On the Curry Trail: Chasing the Flavor That Seduced the World
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Elusive to define, curry can be a flavoring, a sauce, a type of dish, a concept, each of them born out of the cuisines of the Indian subcontinent and spread worldwide through cultural diaspora and colonial transformation.
More clearly, curry has been enthusiastically adopted in a dizzying array of places, as Raghavan Iyer demonstrates with examples from more than thirty countries. A respected culinary instructor and author of many books, Iyer is less interested in defining authenticity than he is in understanding connections.
Following a cluster of recipes from India, Pakistan, Sri Lanka, Bangladesh, and Nepal, he shows how curry has turned up in Thailand (home to three fundamental curry pastes), Japan (devoted to curry powder thanks to British influence in the 19th century), Mauritius (where it was influenced by French and Chinese traditions as well), Nigeria (heat is prized), Germany (the enduring currywurst), and countries like Guyana and Trinidad with their large Indian expat populations.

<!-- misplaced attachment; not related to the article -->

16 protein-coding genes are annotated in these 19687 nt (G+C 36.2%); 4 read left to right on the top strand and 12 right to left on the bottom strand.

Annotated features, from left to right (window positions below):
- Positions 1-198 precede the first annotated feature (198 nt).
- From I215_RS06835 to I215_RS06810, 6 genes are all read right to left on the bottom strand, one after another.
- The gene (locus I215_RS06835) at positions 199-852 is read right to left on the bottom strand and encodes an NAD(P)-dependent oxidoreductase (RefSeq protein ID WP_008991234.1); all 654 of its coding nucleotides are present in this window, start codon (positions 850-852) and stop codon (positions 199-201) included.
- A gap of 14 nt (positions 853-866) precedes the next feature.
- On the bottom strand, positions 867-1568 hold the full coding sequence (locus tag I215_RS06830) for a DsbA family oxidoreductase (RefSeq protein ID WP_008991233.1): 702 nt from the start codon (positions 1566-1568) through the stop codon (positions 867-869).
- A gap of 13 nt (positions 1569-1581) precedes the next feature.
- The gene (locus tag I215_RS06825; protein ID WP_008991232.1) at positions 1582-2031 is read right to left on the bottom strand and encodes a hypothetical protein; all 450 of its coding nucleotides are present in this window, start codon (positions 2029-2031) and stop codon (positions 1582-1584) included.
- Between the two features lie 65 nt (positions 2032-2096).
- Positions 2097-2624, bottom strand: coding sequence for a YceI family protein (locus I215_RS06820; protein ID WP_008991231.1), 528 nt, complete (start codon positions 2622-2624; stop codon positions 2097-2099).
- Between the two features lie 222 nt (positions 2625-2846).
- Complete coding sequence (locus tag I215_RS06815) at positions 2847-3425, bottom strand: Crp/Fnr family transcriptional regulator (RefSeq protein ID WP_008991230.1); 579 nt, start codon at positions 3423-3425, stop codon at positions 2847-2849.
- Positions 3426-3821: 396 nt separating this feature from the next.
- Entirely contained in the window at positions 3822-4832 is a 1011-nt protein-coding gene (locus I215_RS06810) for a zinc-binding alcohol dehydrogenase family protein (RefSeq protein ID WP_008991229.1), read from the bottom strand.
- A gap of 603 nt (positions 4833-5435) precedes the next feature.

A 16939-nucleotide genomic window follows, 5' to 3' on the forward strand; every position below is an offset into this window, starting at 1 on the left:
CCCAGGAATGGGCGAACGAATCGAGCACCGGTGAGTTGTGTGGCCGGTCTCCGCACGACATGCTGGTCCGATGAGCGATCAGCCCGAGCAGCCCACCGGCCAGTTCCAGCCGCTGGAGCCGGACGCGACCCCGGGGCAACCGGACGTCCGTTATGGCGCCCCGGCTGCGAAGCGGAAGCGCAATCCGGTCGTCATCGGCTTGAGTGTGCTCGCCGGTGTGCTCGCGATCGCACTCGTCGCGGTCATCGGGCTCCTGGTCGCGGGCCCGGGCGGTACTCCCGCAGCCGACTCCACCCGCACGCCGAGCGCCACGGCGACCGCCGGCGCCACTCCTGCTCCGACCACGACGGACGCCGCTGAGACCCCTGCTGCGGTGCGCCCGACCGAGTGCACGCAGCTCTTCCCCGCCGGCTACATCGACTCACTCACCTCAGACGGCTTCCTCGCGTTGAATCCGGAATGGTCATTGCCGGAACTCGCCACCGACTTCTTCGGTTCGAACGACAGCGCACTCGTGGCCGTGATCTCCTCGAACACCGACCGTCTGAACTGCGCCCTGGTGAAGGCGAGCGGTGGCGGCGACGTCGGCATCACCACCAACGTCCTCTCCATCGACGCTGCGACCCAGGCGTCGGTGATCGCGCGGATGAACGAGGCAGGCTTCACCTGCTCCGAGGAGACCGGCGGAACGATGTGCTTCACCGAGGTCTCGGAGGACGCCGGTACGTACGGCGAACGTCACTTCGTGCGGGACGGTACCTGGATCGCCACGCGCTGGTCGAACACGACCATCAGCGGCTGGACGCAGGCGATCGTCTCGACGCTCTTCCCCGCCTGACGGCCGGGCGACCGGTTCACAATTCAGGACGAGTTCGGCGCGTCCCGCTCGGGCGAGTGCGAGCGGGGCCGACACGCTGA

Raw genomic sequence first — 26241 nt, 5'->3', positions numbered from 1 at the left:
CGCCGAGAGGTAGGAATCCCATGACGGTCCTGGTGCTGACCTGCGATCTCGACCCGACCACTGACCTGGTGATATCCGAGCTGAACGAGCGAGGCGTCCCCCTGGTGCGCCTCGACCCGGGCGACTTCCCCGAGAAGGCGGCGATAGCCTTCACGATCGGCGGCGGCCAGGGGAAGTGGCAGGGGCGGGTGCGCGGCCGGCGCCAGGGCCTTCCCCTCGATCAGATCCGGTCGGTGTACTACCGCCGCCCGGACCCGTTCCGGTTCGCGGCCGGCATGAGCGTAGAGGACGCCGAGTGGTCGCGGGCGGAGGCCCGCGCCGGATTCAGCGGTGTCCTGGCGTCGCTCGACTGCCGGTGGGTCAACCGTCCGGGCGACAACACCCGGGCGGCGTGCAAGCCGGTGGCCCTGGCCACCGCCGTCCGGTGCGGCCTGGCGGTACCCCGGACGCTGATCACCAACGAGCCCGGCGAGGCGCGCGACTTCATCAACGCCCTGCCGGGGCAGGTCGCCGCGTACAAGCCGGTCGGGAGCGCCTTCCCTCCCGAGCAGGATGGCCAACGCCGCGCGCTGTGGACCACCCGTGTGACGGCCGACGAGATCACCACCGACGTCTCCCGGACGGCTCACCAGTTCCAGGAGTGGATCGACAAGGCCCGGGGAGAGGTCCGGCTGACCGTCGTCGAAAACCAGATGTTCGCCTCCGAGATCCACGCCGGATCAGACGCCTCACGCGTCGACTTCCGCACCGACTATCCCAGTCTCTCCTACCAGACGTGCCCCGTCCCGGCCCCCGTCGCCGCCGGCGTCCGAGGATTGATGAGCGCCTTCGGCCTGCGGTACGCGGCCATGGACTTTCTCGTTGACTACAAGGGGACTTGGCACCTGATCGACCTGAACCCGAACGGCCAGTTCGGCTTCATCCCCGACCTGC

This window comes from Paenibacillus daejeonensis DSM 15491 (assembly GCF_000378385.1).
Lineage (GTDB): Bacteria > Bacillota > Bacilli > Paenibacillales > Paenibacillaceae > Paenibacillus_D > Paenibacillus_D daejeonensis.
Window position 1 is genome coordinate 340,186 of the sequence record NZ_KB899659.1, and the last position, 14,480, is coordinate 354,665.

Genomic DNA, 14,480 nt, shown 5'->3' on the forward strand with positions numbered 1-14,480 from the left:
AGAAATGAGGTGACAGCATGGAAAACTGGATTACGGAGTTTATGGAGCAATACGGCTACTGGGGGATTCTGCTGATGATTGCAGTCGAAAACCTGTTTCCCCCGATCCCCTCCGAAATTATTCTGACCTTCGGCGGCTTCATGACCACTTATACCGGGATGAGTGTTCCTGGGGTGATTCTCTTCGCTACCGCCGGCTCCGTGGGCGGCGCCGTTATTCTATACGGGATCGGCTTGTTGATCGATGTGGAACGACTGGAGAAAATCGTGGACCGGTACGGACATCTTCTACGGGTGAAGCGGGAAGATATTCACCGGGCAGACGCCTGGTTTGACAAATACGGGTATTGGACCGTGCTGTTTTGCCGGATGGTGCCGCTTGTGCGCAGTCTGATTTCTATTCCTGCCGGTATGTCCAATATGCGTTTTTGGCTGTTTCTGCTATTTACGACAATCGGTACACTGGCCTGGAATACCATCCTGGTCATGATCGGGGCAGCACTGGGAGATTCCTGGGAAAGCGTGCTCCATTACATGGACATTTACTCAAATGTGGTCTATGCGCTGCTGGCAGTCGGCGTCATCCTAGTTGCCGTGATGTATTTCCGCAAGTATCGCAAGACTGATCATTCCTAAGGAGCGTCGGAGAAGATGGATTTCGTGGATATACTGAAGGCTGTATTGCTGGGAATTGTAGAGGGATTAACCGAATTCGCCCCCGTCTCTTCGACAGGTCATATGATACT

Iyer writes many a good recipe, but more importantly, he’s interested in how these dishes migrated and who makes them now. His stories of voluble cooks he’s met in marketplaces and of culinary gatekeepers defending traditions are all testimony to curry’s enduring appeal.
Hardcover. Color illustrations throughout.